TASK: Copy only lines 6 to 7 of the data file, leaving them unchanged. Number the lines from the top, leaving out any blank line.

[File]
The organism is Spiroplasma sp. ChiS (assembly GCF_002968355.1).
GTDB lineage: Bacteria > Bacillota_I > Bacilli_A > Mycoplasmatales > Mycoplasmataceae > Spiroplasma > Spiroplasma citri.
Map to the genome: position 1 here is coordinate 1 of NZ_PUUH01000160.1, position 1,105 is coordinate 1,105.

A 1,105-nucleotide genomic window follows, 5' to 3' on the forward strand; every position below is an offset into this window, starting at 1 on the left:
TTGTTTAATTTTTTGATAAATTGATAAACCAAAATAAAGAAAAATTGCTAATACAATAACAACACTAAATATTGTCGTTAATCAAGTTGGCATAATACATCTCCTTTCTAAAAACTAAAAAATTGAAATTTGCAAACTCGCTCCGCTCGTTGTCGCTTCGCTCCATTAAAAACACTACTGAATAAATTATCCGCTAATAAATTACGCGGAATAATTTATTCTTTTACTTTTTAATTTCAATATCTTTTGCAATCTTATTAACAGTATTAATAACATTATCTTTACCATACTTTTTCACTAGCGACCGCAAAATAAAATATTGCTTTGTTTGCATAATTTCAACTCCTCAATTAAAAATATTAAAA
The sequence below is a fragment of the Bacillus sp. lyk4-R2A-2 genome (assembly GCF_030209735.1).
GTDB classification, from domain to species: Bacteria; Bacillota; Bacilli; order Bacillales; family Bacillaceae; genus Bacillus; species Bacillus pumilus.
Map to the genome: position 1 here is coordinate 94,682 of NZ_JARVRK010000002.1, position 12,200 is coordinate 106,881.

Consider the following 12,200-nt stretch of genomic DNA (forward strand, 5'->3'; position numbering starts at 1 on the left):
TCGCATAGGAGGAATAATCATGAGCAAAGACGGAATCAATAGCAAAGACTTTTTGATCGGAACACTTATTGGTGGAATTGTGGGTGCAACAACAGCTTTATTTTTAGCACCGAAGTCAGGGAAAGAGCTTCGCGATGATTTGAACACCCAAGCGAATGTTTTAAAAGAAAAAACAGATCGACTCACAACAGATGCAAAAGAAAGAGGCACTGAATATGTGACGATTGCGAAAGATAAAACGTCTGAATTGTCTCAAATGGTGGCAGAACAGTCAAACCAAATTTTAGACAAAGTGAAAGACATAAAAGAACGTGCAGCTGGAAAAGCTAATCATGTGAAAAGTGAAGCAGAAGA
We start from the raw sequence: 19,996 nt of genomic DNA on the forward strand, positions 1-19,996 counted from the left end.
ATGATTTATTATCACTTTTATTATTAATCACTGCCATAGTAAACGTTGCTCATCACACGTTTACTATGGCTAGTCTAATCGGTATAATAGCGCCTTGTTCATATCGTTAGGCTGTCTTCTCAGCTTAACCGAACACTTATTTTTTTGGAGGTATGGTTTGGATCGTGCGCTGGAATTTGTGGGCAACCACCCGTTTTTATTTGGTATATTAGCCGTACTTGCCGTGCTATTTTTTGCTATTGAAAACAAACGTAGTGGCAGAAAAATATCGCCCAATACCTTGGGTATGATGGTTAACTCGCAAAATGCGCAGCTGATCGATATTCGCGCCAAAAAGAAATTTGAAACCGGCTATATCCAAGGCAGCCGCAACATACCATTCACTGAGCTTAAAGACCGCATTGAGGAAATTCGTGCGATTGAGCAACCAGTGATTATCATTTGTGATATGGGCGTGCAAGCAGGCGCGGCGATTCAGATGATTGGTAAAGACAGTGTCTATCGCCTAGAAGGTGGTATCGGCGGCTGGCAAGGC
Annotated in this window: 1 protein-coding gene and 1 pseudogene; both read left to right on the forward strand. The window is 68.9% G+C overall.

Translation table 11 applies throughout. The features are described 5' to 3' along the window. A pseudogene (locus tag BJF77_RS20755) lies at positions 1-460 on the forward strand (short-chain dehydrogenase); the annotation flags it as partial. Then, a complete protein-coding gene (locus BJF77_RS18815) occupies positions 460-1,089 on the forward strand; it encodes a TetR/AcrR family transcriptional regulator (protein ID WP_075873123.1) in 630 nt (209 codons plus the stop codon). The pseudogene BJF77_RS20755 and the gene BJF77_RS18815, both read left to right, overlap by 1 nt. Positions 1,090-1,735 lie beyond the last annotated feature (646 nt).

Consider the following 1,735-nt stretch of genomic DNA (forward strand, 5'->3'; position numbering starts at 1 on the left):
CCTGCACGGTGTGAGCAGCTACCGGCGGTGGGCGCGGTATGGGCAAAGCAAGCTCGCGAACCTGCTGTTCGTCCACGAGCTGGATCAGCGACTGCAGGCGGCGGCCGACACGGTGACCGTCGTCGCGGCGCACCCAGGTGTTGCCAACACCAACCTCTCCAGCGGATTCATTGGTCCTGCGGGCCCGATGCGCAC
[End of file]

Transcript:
The sequence below is a fragment of the Bacillus sp. lyk4-R2A-2 genome (assembly GCF_030209735.1).
GTDB classification, from domain to species: Bacteria; Bacillota; Bacilli; order Bacillales; family Bacillaceae; genus Bacillus; species Bacillus pumilus.